I call the core or abdominal region – the trunk, but what is the trunk of the body? The trunk consists of the spinal column and thorax (ribcage surroundings). The spinal column houses 32 pairs of spinal nerves & is an integral component of our nervous system. Its structure transmits weight from the body to the legs and allows for an upright stance. The thorax consists of the ribs and sternum and houses the lungs and heart.
When working on the trunk exercises and movements – its important to remember which muscles prevent and help which movements.
The following are most important muscles found in the trunk and the movement patterns they are involved in.
Erector Spinae Group
- Ilicostalis, Longissimus and Spinalis
- Movement: Trunk extensions and lateral flexion.
- Important stabiliser of the pelvis and lumbar spine
- Movement: Lateral flexion and extension of the lumbar spine.
- Controls tilt of the pelvis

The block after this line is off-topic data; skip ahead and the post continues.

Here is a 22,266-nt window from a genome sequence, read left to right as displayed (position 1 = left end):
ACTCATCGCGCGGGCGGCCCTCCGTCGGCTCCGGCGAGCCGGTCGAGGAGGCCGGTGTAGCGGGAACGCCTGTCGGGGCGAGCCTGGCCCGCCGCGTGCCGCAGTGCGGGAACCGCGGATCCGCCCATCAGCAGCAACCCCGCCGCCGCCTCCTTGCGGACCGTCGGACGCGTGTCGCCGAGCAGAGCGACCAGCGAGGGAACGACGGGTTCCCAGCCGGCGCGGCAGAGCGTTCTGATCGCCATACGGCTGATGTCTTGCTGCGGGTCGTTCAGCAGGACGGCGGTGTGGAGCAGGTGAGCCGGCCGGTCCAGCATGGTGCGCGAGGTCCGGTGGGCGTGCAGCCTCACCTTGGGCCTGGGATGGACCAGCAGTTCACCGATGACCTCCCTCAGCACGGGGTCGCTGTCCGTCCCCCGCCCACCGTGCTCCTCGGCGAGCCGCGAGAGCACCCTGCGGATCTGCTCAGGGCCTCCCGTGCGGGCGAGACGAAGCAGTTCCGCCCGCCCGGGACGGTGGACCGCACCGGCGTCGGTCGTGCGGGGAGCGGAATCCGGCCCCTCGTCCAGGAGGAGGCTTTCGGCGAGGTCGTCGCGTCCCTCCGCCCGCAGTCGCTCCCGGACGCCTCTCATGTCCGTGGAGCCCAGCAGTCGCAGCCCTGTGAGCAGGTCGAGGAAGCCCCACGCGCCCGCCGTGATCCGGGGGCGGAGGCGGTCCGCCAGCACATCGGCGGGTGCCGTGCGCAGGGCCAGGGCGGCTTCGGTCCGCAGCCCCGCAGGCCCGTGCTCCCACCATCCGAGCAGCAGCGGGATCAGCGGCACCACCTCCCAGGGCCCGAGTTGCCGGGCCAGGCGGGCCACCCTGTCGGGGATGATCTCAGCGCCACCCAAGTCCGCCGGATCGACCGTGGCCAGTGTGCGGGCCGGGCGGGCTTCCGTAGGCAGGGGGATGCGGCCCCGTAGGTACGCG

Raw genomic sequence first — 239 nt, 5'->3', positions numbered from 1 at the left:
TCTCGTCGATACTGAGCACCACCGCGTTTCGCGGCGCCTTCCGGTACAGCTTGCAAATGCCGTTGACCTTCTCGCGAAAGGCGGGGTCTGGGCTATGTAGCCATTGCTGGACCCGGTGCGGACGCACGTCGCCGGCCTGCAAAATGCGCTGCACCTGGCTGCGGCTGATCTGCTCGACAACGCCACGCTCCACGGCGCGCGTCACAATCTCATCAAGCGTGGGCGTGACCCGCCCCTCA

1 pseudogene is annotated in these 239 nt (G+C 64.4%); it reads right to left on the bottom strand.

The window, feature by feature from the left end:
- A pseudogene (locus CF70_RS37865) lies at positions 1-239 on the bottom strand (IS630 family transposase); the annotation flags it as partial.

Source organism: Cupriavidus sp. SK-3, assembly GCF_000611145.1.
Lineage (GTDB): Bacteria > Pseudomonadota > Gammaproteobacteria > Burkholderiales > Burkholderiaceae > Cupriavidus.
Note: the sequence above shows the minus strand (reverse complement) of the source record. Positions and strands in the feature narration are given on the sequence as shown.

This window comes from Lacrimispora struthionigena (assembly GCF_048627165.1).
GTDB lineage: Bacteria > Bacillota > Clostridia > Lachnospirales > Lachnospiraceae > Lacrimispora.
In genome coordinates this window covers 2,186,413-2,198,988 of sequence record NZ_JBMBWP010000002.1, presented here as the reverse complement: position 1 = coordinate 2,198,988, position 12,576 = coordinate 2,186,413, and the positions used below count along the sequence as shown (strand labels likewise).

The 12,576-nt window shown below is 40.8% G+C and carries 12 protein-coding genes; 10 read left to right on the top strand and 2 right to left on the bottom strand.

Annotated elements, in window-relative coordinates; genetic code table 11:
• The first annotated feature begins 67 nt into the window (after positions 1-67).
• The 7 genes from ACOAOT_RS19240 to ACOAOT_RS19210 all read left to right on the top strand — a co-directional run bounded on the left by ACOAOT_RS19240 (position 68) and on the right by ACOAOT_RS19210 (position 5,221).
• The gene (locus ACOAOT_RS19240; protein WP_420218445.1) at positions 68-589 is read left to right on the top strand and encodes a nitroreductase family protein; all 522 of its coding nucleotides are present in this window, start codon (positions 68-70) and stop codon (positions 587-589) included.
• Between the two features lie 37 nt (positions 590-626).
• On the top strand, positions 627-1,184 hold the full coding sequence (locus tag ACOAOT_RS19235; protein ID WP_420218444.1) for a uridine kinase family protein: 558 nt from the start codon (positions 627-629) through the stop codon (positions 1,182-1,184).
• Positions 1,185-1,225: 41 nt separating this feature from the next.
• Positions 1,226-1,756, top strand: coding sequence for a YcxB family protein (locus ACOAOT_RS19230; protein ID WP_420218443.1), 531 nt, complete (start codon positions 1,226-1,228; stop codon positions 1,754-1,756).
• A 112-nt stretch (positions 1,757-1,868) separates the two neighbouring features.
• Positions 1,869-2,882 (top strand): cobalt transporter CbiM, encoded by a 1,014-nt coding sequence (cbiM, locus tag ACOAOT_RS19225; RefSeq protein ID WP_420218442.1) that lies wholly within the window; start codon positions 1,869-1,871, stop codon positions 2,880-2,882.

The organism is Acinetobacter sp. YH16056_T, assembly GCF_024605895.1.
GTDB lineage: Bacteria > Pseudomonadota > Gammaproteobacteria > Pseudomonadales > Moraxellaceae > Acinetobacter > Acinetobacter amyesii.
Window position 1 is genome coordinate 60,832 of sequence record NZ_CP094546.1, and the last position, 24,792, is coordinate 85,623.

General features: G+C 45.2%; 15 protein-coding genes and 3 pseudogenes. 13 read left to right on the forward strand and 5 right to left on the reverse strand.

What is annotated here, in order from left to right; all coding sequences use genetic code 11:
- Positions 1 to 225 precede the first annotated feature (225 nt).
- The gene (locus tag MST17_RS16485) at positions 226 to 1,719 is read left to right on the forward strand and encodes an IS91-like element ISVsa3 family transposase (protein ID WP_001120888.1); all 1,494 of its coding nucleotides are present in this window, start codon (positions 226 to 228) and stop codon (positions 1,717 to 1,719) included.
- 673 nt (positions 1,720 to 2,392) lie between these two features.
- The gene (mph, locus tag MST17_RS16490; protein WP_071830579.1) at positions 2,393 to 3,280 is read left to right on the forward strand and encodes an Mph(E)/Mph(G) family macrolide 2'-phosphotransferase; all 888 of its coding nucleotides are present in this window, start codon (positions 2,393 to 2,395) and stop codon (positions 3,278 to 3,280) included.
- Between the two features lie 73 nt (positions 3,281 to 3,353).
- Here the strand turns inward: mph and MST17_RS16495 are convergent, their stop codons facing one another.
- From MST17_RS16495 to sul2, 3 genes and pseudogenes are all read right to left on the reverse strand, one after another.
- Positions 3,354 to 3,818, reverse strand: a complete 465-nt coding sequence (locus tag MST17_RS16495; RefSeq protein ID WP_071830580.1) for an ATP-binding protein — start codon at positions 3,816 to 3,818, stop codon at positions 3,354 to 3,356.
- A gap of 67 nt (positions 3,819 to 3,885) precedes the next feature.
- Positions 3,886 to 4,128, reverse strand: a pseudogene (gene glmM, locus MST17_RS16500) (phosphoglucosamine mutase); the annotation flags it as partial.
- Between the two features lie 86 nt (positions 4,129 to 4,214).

- Linea alba divides each rectus abdominus which gives us the 6 pack effect.
- Movement: Trunk flexion
- Assists the rectus abdominus in flexion to complete the movement.
- Movement: Trunk flexion, trunk rotation and lateral flexion
- Considered to be important in trunk stability
- Movement: Forced expiration (bracing)
Lets now look at these muscles and movements in terms of actual exercises.
Sit up or supine hold (flexion): Rectus Abdominus, Internal Obliques and External Obliques.
Plank (extension or anti-extension): Erector Spinae (Iliocostalis, Longissimus, Spinalis).
Palof Press (trunk rotation or anti-rotations): Internal Obliques and External Obliques.
Side plank or farmers walk (lateral flexion or anti-lateral flexion): Erector Spinae and Quadratus Lumborum of the ipsilateral side.
The spine and thorax is a key area of the body, good movement quality is crucial to maintain good health, posture and stay injury free. Take you time making sure all exercises are done properly and don’t rush to improve – allow your personal training clients to earn the right to lift heavy.